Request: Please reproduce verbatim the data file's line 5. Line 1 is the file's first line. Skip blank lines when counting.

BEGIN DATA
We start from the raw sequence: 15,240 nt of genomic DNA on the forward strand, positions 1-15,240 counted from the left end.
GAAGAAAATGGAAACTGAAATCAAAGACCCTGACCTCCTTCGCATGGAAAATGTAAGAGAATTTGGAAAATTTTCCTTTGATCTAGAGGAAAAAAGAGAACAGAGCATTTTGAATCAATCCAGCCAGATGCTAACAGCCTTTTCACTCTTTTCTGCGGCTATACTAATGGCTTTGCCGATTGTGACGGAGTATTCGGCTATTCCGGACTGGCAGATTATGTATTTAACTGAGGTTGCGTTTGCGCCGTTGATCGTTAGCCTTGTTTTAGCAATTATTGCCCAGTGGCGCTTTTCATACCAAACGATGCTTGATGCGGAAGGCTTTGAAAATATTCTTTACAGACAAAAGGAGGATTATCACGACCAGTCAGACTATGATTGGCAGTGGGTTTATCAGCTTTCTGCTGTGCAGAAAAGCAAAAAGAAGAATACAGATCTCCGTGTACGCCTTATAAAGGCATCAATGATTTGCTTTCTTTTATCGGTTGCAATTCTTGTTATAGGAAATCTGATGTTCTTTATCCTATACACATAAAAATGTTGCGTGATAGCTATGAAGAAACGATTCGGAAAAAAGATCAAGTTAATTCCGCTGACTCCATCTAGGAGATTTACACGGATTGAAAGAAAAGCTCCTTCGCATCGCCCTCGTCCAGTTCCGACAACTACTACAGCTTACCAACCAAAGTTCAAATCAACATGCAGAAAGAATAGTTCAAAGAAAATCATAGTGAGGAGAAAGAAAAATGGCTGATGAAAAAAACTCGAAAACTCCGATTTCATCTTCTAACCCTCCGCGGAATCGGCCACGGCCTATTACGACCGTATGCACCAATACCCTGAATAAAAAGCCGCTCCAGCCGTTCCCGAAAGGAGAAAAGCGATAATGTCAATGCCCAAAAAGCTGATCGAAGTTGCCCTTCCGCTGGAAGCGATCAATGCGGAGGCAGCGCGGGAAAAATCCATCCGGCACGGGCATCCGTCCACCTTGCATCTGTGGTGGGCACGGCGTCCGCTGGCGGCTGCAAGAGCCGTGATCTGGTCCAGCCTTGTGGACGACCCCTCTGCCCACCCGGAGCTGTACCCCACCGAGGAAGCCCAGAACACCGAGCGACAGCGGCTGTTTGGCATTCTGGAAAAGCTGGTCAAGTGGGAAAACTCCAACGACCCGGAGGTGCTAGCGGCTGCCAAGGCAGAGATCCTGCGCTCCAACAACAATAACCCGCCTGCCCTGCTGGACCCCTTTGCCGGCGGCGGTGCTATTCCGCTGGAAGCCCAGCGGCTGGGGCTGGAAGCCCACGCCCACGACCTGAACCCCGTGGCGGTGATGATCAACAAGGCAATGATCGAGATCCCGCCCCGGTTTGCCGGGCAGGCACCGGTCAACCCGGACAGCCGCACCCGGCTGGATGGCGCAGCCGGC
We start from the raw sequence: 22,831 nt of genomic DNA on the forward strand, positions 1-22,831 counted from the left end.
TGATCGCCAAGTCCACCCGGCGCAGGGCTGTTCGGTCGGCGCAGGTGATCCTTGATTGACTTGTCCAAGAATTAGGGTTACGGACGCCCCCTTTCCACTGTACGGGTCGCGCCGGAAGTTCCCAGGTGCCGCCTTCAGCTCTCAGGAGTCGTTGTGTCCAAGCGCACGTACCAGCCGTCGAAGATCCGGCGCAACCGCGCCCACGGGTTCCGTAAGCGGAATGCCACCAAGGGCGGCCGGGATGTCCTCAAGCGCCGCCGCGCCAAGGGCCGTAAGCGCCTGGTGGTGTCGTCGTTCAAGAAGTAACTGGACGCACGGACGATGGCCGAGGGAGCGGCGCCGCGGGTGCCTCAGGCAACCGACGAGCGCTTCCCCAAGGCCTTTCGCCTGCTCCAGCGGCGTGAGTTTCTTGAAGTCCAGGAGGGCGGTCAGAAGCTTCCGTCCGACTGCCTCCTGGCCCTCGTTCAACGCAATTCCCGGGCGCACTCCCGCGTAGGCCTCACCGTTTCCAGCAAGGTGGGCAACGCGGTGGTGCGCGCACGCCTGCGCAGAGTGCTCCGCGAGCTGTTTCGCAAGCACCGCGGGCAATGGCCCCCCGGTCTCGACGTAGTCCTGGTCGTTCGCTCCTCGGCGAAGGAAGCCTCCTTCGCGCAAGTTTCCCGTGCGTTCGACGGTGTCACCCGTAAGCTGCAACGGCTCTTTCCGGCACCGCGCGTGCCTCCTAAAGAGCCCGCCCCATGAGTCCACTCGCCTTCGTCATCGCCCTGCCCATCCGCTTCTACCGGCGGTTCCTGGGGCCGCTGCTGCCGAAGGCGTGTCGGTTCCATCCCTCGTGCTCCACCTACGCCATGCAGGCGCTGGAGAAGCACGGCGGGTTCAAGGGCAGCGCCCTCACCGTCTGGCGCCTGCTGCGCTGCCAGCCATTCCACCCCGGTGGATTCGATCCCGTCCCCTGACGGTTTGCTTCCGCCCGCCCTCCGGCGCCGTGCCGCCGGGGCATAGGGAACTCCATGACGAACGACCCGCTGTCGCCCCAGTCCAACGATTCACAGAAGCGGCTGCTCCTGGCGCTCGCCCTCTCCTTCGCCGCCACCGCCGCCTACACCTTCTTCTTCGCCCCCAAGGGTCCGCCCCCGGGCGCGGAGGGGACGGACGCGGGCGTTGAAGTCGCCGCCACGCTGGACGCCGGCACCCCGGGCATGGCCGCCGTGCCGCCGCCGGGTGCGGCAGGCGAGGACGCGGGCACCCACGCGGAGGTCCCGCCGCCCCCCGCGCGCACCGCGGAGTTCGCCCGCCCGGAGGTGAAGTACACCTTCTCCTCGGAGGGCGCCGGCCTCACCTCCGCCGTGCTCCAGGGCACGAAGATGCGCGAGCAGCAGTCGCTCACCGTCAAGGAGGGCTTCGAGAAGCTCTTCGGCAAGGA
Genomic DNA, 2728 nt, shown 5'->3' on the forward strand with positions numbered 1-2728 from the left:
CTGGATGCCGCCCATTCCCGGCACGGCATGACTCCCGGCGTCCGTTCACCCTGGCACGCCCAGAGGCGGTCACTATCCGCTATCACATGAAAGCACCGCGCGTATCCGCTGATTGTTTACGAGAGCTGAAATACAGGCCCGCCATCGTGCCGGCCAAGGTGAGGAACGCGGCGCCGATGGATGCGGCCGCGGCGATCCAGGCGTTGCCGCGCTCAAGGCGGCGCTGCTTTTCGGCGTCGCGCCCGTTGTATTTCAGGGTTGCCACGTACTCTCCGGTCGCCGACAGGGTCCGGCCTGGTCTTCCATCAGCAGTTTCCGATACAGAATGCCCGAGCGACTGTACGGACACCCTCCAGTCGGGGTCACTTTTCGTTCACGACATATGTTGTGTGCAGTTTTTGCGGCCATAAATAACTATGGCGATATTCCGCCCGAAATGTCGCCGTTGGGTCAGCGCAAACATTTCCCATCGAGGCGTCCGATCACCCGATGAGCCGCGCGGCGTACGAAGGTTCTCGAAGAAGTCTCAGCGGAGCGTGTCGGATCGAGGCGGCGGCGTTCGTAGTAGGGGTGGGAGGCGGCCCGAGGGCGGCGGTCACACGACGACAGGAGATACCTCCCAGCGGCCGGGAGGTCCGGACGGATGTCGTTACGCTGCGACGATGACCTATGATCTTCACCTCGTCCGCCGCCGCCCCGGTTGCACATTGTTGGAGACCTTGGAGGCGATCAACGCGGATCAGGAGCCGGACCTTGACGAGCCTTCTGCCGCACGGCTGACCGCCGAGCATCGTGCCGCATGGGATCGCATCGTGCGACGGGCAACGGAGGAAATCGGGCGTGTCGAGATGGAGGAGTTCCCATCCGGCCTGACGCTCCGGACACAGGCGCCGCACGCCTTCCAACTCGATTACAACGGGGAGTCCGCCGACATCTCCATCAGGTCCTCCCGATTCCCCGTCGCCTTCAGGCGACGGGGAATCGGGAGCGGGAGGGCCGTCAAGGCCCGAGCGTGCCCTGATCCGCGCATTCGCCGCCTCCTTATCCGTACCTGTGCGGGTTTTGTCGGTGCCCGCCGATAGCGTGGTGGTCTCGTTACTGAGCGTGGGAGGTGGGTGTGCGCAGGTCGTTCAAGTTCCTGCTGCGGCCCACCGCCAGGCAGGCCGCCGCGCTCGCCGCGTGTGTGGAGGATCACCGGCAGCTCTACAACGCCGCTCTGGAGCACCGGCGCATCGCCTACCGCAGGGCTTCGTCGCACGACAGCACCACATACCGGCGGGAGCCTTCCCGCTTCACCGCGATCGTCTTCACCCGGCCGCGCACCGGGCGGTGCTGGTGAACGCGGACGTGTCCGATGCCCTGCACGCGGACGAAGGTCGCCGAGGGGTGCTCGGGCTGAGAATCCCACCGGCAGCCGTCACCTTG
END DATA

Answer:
Genomic DNA, 2728 nt, shown 5'->3' on the forward strand with positions numbered 1-2728 from the left: